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A Pilot Study on Brain-to-Plasma Partition of 10,11-Dyhydro-10-hydroxy-5H-dibenzo(b,f)azepine-5-carboxamide and MDR1 Brain Expression in Epilepsy Patients Not Responding to Oxcarbazepine

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We measured the brain-to-plasma partition of 10,11-dihydro-10-hydroxy-5H-dibenzo(b,f)azepine-5-carboxamide (10-OHCBZ) in epilepsy patients undergoing surgery to alleviate drug-resistant seizures and administered with different oral doses of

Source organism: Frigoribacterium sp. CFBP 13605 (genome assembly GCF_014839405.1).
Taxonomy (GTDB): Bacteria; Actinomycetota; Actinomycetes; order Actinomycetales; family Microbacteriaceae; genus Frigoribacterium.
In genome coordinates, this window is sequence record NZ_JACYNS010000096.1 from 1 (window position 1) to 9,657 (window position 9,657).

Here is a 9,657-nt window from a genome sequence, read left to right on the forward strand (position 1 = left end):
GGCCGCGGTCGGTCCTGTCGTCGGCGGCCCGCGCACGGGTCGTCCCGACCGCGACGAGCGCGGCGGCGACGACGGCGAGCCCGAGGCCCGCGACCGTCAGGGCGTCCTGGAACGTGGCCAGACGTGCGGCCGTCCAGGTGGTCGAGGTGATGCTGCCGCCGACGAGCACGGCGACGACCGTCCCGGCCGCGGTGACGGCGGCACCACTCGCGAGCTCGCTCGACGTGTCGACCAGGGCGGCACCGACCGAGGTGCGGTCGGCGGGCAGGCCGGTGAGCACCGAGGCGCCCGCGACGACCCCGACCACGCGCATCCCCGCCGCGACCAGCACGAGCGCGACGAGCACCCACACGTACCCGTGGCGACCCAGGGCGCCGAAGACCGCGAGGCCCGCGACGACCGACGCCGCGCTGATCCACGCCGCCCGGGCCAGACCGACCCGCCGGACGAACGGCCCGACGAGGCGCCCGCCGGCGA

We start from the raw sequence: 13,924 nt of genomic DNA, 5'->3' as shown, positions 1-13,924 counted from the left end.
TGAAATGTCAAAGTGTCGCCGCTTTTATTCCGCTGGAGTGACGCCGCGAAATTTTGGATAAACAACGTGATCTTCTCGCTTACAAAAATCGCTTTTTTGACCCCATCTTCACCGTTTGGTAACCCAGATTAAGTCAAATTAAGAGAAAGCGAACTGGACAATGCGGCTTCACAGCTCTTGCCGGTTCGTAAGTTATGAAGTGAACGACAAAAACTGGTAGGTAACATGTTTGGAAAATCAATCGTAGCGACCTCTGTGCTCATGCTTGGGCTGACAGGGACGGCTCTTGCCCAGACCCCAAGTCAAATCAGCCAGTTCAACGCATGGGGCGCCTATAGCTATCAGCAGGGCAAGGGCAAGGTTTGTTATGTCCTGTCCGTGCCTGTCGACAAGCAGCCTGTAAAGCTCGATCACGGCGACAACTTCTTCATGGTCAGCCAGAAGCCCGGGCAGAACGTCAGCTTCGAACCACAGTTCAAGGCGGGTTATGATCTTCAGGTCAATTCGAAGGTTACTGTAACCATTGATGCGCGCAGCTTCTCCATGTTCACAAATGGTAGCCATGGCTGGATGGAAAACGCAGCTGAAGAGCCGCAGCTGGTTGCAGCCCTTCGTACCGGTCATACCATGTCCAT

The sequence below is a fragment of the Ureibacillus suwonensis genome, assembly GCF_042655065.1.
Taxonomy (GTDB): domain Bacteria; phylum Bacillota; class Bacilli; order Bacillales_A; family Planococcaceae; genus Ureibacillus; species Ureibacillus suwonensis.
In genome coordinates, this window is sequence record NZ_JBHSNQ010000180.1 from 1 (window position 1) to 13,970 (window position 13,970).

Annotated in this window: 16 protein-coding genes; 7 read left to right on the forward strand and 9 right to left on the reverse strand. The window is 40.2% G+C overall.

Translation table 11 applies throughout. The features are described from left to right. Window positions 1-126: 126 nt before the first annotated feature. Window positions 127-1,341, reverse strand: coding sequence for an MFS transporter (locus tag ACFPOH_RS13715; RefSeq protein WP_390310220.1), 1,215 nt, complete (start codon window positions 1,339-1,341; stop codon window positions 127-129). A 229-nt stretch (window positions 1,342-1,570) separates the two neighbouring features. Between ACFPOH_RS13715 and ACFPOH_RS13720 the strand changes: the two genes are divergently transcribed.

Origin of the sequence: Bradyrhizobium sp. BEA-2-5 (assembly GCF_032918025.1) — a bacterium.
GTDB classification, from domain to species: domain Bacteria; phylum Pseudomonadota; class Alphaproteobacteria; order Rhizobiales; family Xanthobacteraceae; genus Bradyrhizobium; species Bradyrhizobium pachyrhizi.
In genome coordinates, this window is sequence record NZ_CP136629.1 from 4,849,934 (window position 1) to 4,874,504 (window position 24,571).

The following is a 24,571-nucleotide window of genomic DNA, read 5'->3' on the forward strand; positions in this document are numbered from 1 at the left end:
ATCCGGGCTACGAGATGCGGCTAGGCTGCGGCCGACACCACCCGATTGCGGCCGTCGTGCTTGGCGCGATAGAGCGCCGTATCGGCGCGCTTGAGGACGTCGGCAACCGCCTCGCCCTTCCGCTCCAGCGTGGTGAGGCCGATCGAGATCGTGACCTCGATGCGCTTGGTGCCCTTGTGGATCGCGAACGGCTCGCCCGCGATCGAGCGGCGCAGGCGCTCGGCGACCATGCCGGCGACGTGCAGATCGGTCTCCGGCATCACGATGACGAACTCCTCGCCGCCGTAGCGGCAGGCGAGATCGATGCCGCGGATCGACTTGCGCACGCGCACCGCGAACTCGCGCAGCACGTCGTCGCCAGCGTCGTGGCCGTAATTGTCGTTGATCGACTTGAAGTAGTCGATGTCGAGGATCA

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   Epilepsia,  46 (10):1613–1620, 2005Blackwell Publishing, Inc. C   2005 International League Against Epilepsy A Pilot Study on Brain-to-Plasma Partition of 10,11-Dyhydro-10-hydroxy-5H-dibenzo(b,f)azepine-5-carboxamide and MDR1 BrainExpression in Epilepsy Patients Not Responding to Oxcarbazepine ∗ Nicola Marchi, ∗ Giovanna Guiso, ∗ Massimo Rizzi,  † Susanne Pirker,  ‡ Klaus Novak,  ‡ ThomasCzech,  † Christoph Baumgartner,  § Damir Janigro, ∗ Silvio Caccia, and ∗ Annamaria Vezzani ∗  Department of Neuroscience, Mario Negri Institute for Pharmacological Research, Milan, Italy; Departments of †Neurology and ‡Neurosurgery, University of Vienna, Vienna, Austria; and §Cerebrovascular Research Center, The Cleveland Clinic, Cleveland,Ohio, U.S.A. Summary:  Purpose:  We measured the brain-to-plasma par-tition of 10,11-dihydro-10-hydroxy-5H-dibenzo(b,f)azepine-5-carboxamide (10-OHCBZ) in epilepsy patients undergoingsurgerytoalleviatedrug-resistantseizuresandadministeredwithdifferent oral doses of oxcarbazepine (OXC). We addressed thepossiblecontributionofthemultidrugtransporterP-glycoprotein(P-gporMDR1)indetermining10-OHCBZbrainlevelsbymea-suring whether this active metabolite is a substrate of P-gp andthe relation between the level of expression of MDR1 and thedrug concentration in the same brain tissue specimens.  Methods:  Steady-state plasma and brain concentrations (C ss )of 10-OHCBZ were determined intraoperatively in 11 patientsby high-performance liquid chromatography (HPLC) with UVdetection. The level of expression of MDR1 mRNA was mea-sured in surgically resected brain tissue by reverse transcriptasepolymerase chain reaction (RT-PCR). The ability of 10-OHCBZto act as substate of P-gp was evaluated by measuring its uptakein cell lines expressing different levels of P-gp, in the presenceor absence of a selective P-gp inhibitor.  Results:  OXC was converted to 10-OHCBZ and to Di-OHCBZ, the two main metabolites measured in plasma. Thebrainconcentrationsoftheactivemetabolite10-OHCBZdidnotreflect plasma C ss . A significant inverse linear correlation wasfound between 10-OHCBZ brain-to-plasma concentration ratioand the level of brain expression of MDR1 mRNA. In vitro up-take studies demonstrated lower intracellular 10-OHCBZ levelsin cells with higher P-gp expression. Intracellular drug concen-tration was increased by XR9576, a specific P-gp blocker. Conclusions:  Pharmacologic failure of OXC in pharmacore-sistant epilepsy is unlikely to be due to alterations in drugmetabolism. 10-OHCBZ does not appear to cross the blood–brain barrier by simple diffusion, and it acts as a substrate of P-gp. The level of expression of MDR1 is inversely correlatedwith 10-OHCBZ concentration in the epileptic tissue. P-gp mayplayaroleinthepharmacoresistancetoOXCbydeterminingtheattainment of insufficient concentrations of its active metaboliteat neuronal targets.  Key Words:  Antiepileptic drugs—Blood–brain barrier—P-glycoprotein—Pharmacoresistance. Oxcarbazepine (OXC) has been used either inmonotherapy or in adjunctive therapy in patients withpartial-onset seizures with or without secondary gener-alization (1–4). OXC undergoes rapid 10-keto reductionto 10-hydroxy-10,11-dihydrocarbazepine (10-OHCBZ),which is the clinically relevant compound (3). Theantiepilepticactionof10-OHCBZappearstobeprimarilyduetoblockadeofthevoltage-dependentsodiumchannels(1).OXC has shown efficacy equivalent to that of otherantiepileptic drugs (AEDs) but significantly fewer side Accepted June 1, 2005.Address correspondence and reprint requests to Dr. A. Vezzani atLab Exp Neurol, Department of Neuroscience, Mario Negri Institute forPharmacologic Research, Via Eritrea 62, 20157 Milano, Italy. E-mail:vezzani@marionegri.it effects compared with carbamazepine (CBZ). However,OXC is ineffective in those clinical cases of epilepsy re-fractory to treatment with CBZ or to other first-line AEDs(1,4,5).The mechanisms underlying therapeutic failure of OXC, as well as of other AEDs, are largely unknown. Atleast two non–mutually exclusive hypotheses have beenproposed to explain pharmacoresistance (6–9): this phe-nomenonmayresultfromalteredAEDtargetsinepilepticbraintissueorfromtheattainmentofsubtherapeuticbrainconcentrationsofAEDsbecauseoftheirdiminishedbrainentry through the blood–brain barrier (BBB).A reduced brain uptake of AED may be mediated by afamilyofmultidrug-transportmembraneproteins(MTPs),which share the property of extruding from the cells,by an energy-dependent mechanism, a large variety of  1613  1614 N. MARCHI ET AL. structurally unrelated compounds (10). Several AEDs ap-pear to be substrates of MTPs, as shown by measuringAED transport in cell preparations overexpressing MTPs(11–13), or AED brain uptake in rodents lacking specificMTPgenes(14–17),orinnaiveratsadministeredtheAEDin the presence or in the absence of large-spectrum MTPblockers (18–20). MTPs, such as P-glycoprotein (gp) andspecificmembersofthefamilyofmultidrug-resistantpro-teins,areoverexpressedinendothelialcellsofbraincapil-laries, and in some instances also in astrocytes and in neu-rons,inpathologicbraintissueofdrug-refractoryepilepsypatients (11,13,21–26).Conclusive information about the possibility that AEDconcentrations below their therapeutic range are indeedreached in pharmacoresistant brain tissue is hamperedby the lack of appropriate control tissue from drug-responding patients. An additional obstacle for validatingthe MTP hypothesis is determined by the lack of specificinhibitors of MTP function, which impairs our ability todemonstrate unequivocally which AEDs are transportedby the various MTPs. However, potent and specific in-hibitors of P-gp became recently available, thus allowingus now to address this point (27,28).Inthispilotstudy,wemeasuredthesteady-stateconcen-trations (C ss ) of 10-OHCBZ in plasma and resected braintissue of pharmacoresistant patients treated with differ-ent oral dosages of OXC. We also assessed the relationbetween the brain-to-plasma concentration ratio of 10-OHCBZ and the level of expression of MDR1 mRNA,encoding P-gp, in the same brain tissue specimens. Fi-nally, we evaluated the ability of 10-OHCBZ to act as asubstrate of P-gp by using an in vitro model system andby blocking P-gp transport function by using the selectiveinhibitor XR9576 (27,28). MATERIALS AND METHODSHuman brain tissue specimens and plasma levels The investigations on human brain and plasma samplesconformed to the principles outlined in the Declarationof Helsinki. Patient consent was obtained as per Institu-tional Review Board instructions before collection of thespecimens.Alltheexperimentsinvolvedsmallportionsof human neocortical or hippocampal tissue, which were ex-cised for therapeutic reasons from 11 patients with phar-macoresistant epilepsy (Table 1). Brain specimens werechosenfromthemostepileptogenicareas(neocortexinpa-tients 2 and 3 and hippocampus in all other patients). Theresectionsweredonebasedonthepresurgicalevaluations,includingEEGs,byusingscalpandsphenoidalelectrodes,magneticresonanceimaging(MRI),functionalMRI,ictalsingle-photon emission computed tomography (SPECT),and neuropsychological tests including a Wada test. Insome patients, EEG recordings with subdural electrodesalso were performed.Braintissue( ∼ 200mg)wasrapidlyfrozenaftersurgicalremovalbyimmersioninliquidnitrogen.Approximately2mlofbloodwaswithdrawnbeforebraintissueresectioninheparinizedtesttubes;plasmawassubsequentlyseparatedby centrifugation and stored at –70 ◦ C until assay. All pa-tientshadtherapy-resistantseizuresaftertrialswithatleastthree antiepileptic drugs (AEDs). In some patients, treat-ment was reduced to OXC monotherapy before surgery(patients 5–11), whereas patients 1, 2, 3, 4, and 8 alsowere treated with clobazam, topiramate, lorazepam, lev-etiracetam, and clobazam + primidone, respectively. OXCloading was done orally in all patients 12 h before intuba-tionbyusingthesamedosepreviouslygiventothatpatientduring daily treatments (see Table 1). The time betweenintubationandtissueresectionrangedbetween2and4h. Total RNA extraction and reverse transcription Total RNA was isolated from brain samples accordingto the acid guanidium-phenol-chloroform method, as pre-viously described (17). After the extraction, 1 µ g of totalRNA from each sample was treated with 1 U of DNase(Invitrogen,S.GiulianoMilanese,Italy)andsubsequentlyused as a substrate for single-stranded cDNA synthesisby using murine leukemia virus reverse transcriptase (50U/  µ l; Perkin-Elmer, Emeryville, CA, U.S.A.), randomhexamers (2.5 µ  M  ), and deoxyNTP mix (1.25 m  M   each)in a final volume of 20 µ l. The mixture was incubated atroom temperature for 10 min, at 42 ◦ C for 15 min, at 99 ◦ Cfor 5 min, and at 5 ◦ C for 5 min. Real time-PCR analysis Reverse transcription was followed by real-time poly-merase chain reaction (PCR). Each unknown cDNA sam-ple was run in triplicate, together with a standard curvein the same plate. A standard curve was prepared as fol-lows:anidenticalvolumewaswithdrawnfromeachcDNAsample, corresponding to the srcinal brain tissue speci-mens (patients 1, 4, 5, and 7–11), and these aliquots werepooled together. The resulting aliquot, containing the av-erage amount of cDNA in the srcinal tissues, was used topreparethreedifferentserialconcentrations.TheunknowncDNA (MDR1 and the housekeeping gene β -actin) fromeach brain specimen was expressed as relative increaseinferred from linear regression analysis of the respectivestandardcurves.EachMDR1cDNAvaluewasnormalizedforthecorrespondingvalueofthehousekeepinggene.Thechoice of the  β -actin gene as an housekeeping gene wasbasedonourownpreviousevidenceshowingthatthelevelof this transcript does not significantly change in a largevariety of human epileptic tissues analyzed (see also ref.29).Realtime-PCRwasperformedbyGeneAmp5700SDS(Applied Biosystems, Monza, Italy) working at defaultoperating conditions as set by the manufacturer, by us-ing Sybr green as fluorescent dye. In brief, each cycleconsists of a 15-s denaturating step at 95 ◦ C followed by  Epilepsia, Vol. 46, No. 10, 2005  OXC AND P-GLYCOPROTEIN IN PHARMACORESISTANT EPILEPSY 1615 TABLE 1.  Clinical and experimental data of patients. Patient ID Frequency of Duration of OXC mg/ 10-OHCBZ 10-OHCBZ brain MDR1 mRNA brainAge, gender Pathology seizures (mo) epilepsy (yr) day plasma ( µ g/ml) ( µ g/g) relative increase140, maleTLE withouthippocampalsclerosis4–12 12 600 7.7 5.6 3.1238, femaleOligoastrocytomaWHO grade II,normalhippocampus2–4 4 1,200 12.1 5.6 n.d.339, maleTLE withhippocampalsclerosis, type 310 29 1,500 19.9 14.5 n.d.445, femaleTLE withouthippocampalsclerosis10 42 1,650 15.7 15.3 0.18565, maleTLE withouthippocampalsclerosis2–4 51 1,800 16.7 11.4 4.92635, maleTLE withhippocampalsclerosis, type 32 32 1,800 14.9 n.d. n.d.717, femaleTLE withhippocampalsclerosis, type 310 15 2,100 21.7 21.8 0.58838, femaleTLE withouthippocampalsclerosis8 34 2,100 16.3 16.8 2.02932, FemaleTLE withhippocampalsclerosis, type 37 23 2,400 24.3 0.6 5.241010, femaleTLE withhippocampalsclerosis, type 312 7 1,350 20.8 0.02 3.021110, femaleTLE withhippocampalsclerosis, type 36/yr 4 600 23.0 0.02 4.98This table shows the clinical and experimental data of the patients (nine adults and two children) whose plasma and brain specimens were used inthis study. All patients had focal complex seizures. The positive linear correlation assessed by regression analysis between the doses of OXC and theplasma levels of its main metabolites in the adult patients (1–9) is reported in Fig. 1. No correlation was found between the plasma and brain levelsof 10-OHCBZ, the active metabolite of OXC (y  =  15.37 – 0.35x; r 2 =  0.05; p  =  0.6). No correlation was found between the MDR1 level and thefrequency of seizures (r 2 = 0.49; p = 0.06) or the duration of epilepsy (r 2 = 0.11; p = 0.4). The negative linear correlation between the brain levels of 10-OHCBZ and the levels of expression of MDR1 mRNA in the same tissues is reported in Fig. 2A. n.d., Not determined. The degree of hippocampalpathology is determined according to ref. 42. In patient 2, mainly tumor material was used. a 60-s annealing-extension step at 60 ◦ C. The total num-ber of cycles was 40. Primers were designed according totheseoperativeconditionsbyusingthededicatedsoftwarePrimer Express (Applied Biosystems). Western blot P-gp levels were assessed in LoVo and LoVo/dx cells(see later). Cells ( ∼ 10 6 cells/dish) were harvested at 4 ◦ Candhomogenizedin20m  M  Tris-HClbuffer(pH,7.4)con-taining1%NP-40,1%Triton-X,1%Zwittergent,2 µ g/  µ laprotinin, 1 µ g/  µ l pepstatin, and 2  µ g/  µ l leupeptin. To-tal proteins were measured by using the Bio-Rad Protein Forward (5  →  3  ) Reverse (5  →  3  ) MDR1 CCTGCTGATCTATGCATCTTATGC CAAGGT GGTCCCATACCAGAAG β -Actin TGTCCACCTTCCAGCAGATGT CGGACT CGTCATACTCCTGCTT Assay (Bio-Rad Labs, Munich, Germany) and were sepa-ratedbyusingsodiumdodecylsulfatepolyacrylicgelelec-trophoresis(SDS-PAGE),10%acrylamide(100 µ g/lane).Proteins were transferred to Hybond nitrocellulose mem-branes by electroblotting.The immunologic determination of P-gp was obtainedby using the mouse monoclonal antibody C219 (VinciBiochem., Vinci, Italy; 1:500), and the immunoreactiv-ity was visualized with enhanced chemioluminescence(ECL; Amersham, UK), by using peroxidase-conjugatedgoat anti-mouse immunoglobulin (Ig)G (1:2,000; Sigma-Aldrich, St. Louis, MO, U.S.A.) as secondary antibody.Each sample was run in duplicate, and the corresponding  Epilepsia, Vol. 46, No. 10, 2005  1616 N. MARCHI ET AL. values were averaged to take into account variability dueto protein loading ( β -actin was used as reference pro-tein). Film exposures with maximal signals below thephotographic saturation point were used in the densito-metric analysis. Cellular uptake of 10-OHCBZ LoVo/dx cells are derived from human colon adeno-carcinoma cell lines (LoVo) and have been selected forresistance to doxorubicin (dx) because of a specific P-gpoverexpression (30,31). They express MDR1 mRNA lev-els  ∼ 30 times higher than their parent LoVo cell lines,which are doxorubicin sensitive.Cellular uptake of 10-OHCBZ was measured at 37 ◦ Cin 30-mm confluent Petri dish cultures  ∼ 10 6 cells/dish)in DMEM F12 medium (Gibco) containing 10% fetalbovine serum (FBS, Gibco) and 1% Vitamin Mix (SigmaAldrich). After washing with PBS at 37 ◦ C, 1.8 ml of T3cell buffer (Tris-HCl, 50 m  M  ; NaCl, 120 m  M  ; KCl, 50m  M  ; pH 7.4) was added in each dish. Cells were thenincubated in triplicate samples for 3 or 30 min with 50 µ g/ml 10-OHCBZ. Cellular uptake of 10-OHCBZ wasdetermined in LoVo/dx cells, in the presence or in the ab-sence of XR9576, a novel anthranilic acid derivative de-veloped as a potent and specific inhibitor of P-gp (27,28).LoVo/dx cells were preincubated for 2 h at 37 ◦ C with asolution with or without 1 or 20 µ  M   XR9576 in DMEMbefore exposure to 10-OHCBZ.The incubation was stopped by adding 1 ml of ice-coldT3; the cells were washed and then solubilized with 1 mlof 1% (wt/vol) Triton X-100 for 1 h at 37 ◦ C. The final so-lution obtained after solubilization, which contained theintracellular pool of 10-OHCBZ, was subsequently ana-lyzed by HPLC coupled with UV detection. Tissue drug extraction and measurement by HPLCwith UV detection OXC, 10-OHCBZ, and  trans -10,11-dyhydro-10,11-dihydroxy-5H-dibenzo(b,f)azepine-5-carboxamide (Di-OHCBZ) were extracted from plasma and brain ho-mogenates and measured with HPLC with UV detection(210nm)essentiallyaspreviouslydescribedforCBZ(17).Compounds were extracted from cells with 0.2 ml ace-tonitrile, and after centrifugation, the supernatant was an-alyzedwithHPLC-UV.SeparationwasdoneonaSpheri-5RP18Brownleecolumnwithamobilephaseconsistingof acetonitrile:methanol:n-butanol:0.01  M   phosphate buffer,pH 7.4 (14:14:0.5:71.5, vol/vol), delivered isocratically ataflowrateof1ml/min.Theretentiontimeswere17.1minforOXC,9.8minfor10-OHCBZ,7.7minforDiOHCBZ,and14.1minformephenytoin,theinternalstandard.Coef-ficients of variation for the precision and reproducibilityof the method ranged from 5 to 15%, regardless of thecompound and the tissue considered. Drugs OXC, 10-OHCBZ, and di-OHCBZ were kindly sup-plied by Novartis Pharma, Basel, Switzerland. XR9576was kindly provided by Dr. David Norris from XenovaLimited(Slough,Berkshire,U.K.).Allthechemicalsusedin this study were of the highest purity, and they werepurchased from Carlo Erba, Gibco, and Sigma Aldrich(Milan, Italy). Statistical analysis Data are expressed as mean  ±  SEM (n  =  number of individual samples). Least-square linear regression wasused to analyze the correlation between oral doses of OXC and the plasma concentrations of 10-OHCBZ andDi-OHCBZ (Fig. 1), and between the blood-to-brain ra-tio of 10-OHCBZ C ss  and the corrispondenting MDR1mRNA brain levels (Fig. 2A). One-way analysis of vari-ance followed by Tukey’s test was used to analyze thedifferences between 10-OHCBZ uptake ± P-gp inhibitorin cell lines (Fig. 2B). FIG. 1.  Relation between the oral dosages of oxcarbazepine(OXC;600to2,400mg/day)andtheplasmaconcentrationsof10-OHCBZ and DiOH-CBZ in pharmacoresistant epilepsy patients.In nine adult pharmacoresistant patients (1–9; mean age, 38.8 ±  6 years; see Table 1), OXC was metabolized in plasma to theactive metabolite 10-OHCBZ (solid squares) and to the inactivemetabolite DiOH-CBZ (open dots). Therapeutic plasma C ss  ( ∼ 15to 35  µ g/ml) were measured in eight of nine adult patients. Therelatively low blood concentration of the inactive metabolite Di-OHCBZ confirms that oxidation is a minor route of 10-OHCBZelimination. A positive linear correlation was found between thedoses of OXC and the plasma levels of its main metabolites (solidline; y  =  3,17  +  0.08x; r 2 =  0.741; p  <  0.01) and DiOH-CBZ(dotted line; y =  –0,766 + 0.018x; r 2 = 0.545; p < 0.05) by usingleast-squarelinearregressionanalysis.PlasmaC ss  of10-OHCBZwere associated with highly variable 10-OHCBZ brain concentra-tions, and no correlation was found between these parameters (y = 15.37 – 0.35x; r 2 = 0.05; p = 0.6; see Table 1). Data relative tothe two pediatric patients are reported in Table 1.  Epilepsia, Vol. 46, No. 10, 2005  OXC AND P-GLYCOPROTEIN IN PHARMACORESISTANT EPILEPSY 1617  FIG. 2. A:  The relation between the brain-to-plasma concentra-tion ratio of 10-OH-CBZ after different oral doses of OXC andthe relative MDR1 mRNA brain levels in eight pharmacoresistantepilepsy patients. All patients reported in Fig. 1 and Table 1 wereconsidered, except for patients 2, 3, and 6, because the brain lev-elsofMDR1mRNAwerenotavailable.Aninversecorrelation(y = 1.050–0.170x;r 2 = 0.553;p < 0.05)wasfoundbetweenthelevelof expression of MDR1 mRNA in resected epileptic hippocam-pal or cortical tissues and the corresponding brain-to-plasma 10-OHCBZ concentration ratio.  B:  Intracellular levels of 10-OHCBZin LoVo and LoVo/dx cells after 3-min drug incubation, and theeffect of 1  µ M   and 20  µ M   XR9576, a selective P-gp inhibitor,on the intracellular concentration of 10-OHCBZ in LoVo/dx cells.The intracellular levels of 10-OHCBZ were significantly lower inLoVo/dx than in LoVo cells; P-gp inhibition in LoVo/dx cells re-stored drug intracellular levels to those observed in LoVo cells.The inset depicts a representative Western blot of P-gp (170-kDaband) showing that LoVo/dx cells overexpress P-gp as comparedwith LoVo cells. Data represent mean ± SEM (n = 3), expressedasapercentageofthe10-OHCBZintracellularconcentrationmea-sured in LoVo cells.  ∗ p < 0.05 versus vehicle by one-way analysisof variance followed by Tukey’s test (statistical analysis was doneby using absolute values). RESULTSHuman specimens The results presented in this study were obtained from11 patients, nine adults and two children (seven femalesand four males); all these patients underwent surgery torelieve pharmacologically intractable seizures. The meanage of the adult patients was 38.8 ± 6 years, whereas thechildren were both 10 years old (see Table 1). In partic-ular, the nine adult patients (patients 1–9) were used forthebrain-to-plasmapartitionstudies,asdepictedinFig.1,whereas the data obtained in pediatric tissue (patients 10and 11) are reported in Table 1. Further analysis of datawasdoneonlyinthosepatients,sixadultpatients(patients1, 4, 5, and 7–9) and two children (patients 10 and 11),whereboth10-OHCBZbrain-to-plasmaconcentrationra-tio and MDR1 mRNA brain tissue levels were available(Fig. 2A). Plasma C ss  of oxcarbazepine and its main metabolites(10-OHCBZ and DiOH-CBZ) In all patients examined, the plasma C ss  values of OXCwerebelowthelimitofquantificationbyouranalyticpro-cedure. In the adult patients, the plasma C ss  of the activemetabolite 10-OHCBZ dose-dependently increased from7.7 µ g/mlat600mg/day(patient1)to24.3 µ g/mlat2,400mg/day (patient 9) (Table 1 and Fig. 1). Plasma C ss  of theinactive metabolite Di-OHCBZ ranged from 0.3 µ g/ml at600 mg/day to ∼ 3.1  µ g/ml at 2,400 mg/day, confirmingthat oxidation is a minor route of 10-OHCBZ elimination(Fig. 1). A positive linear correlation was found betweenoral doses of OXC (600 to 2,400 mg/day) and the plasmalevels of its two main metabolites 10-OHCBZ (Fig. 1,solid line; y = 3.17 + 0.08x; r 2 = 0.741; p  <  0.01) andDiOH-CBZ (Fig. 1, dotted line; y = –0,766 + 0.018x; r 2 = 0.545;p < 0.05).Moreover,the10-OHCBZplasmaC ss measuredineightofnineoftheseadultpharmacoresistantepilepsy patients (Table 1 and Fig. 1) and in the two chil-dren (patients 10 and 11; Table 1) were within the targetrange ( ∼ 15 to 35 µ g/ml) (2,3). Brain-to-plasma concentration ratio of 10-OH-CBZ Table 1 shows that plasma C ss  of 10-OHCBZ were as-sociated with highly variable 10-OHCBZ brain concen-trations. We examined the brain-to-plasma concentrationratioof10-OHCBZineightepilepsypatientsnotrespond-ing to oral OXC treatment (patients 1, 4, 5, and 7–11). Nocorrelation was found between brain and plasma levelsof 10-OHCBZ (y = 15.37 − 0.35x; r 2 = 0.05; p = 0.6).These findings suggest that 10-OHCBZ brain levels arenotmerelydependentonthepassiveinflux/outflowofthiscompound through the BBB.  Epilepsia, Vol. 46, No. 10, 2005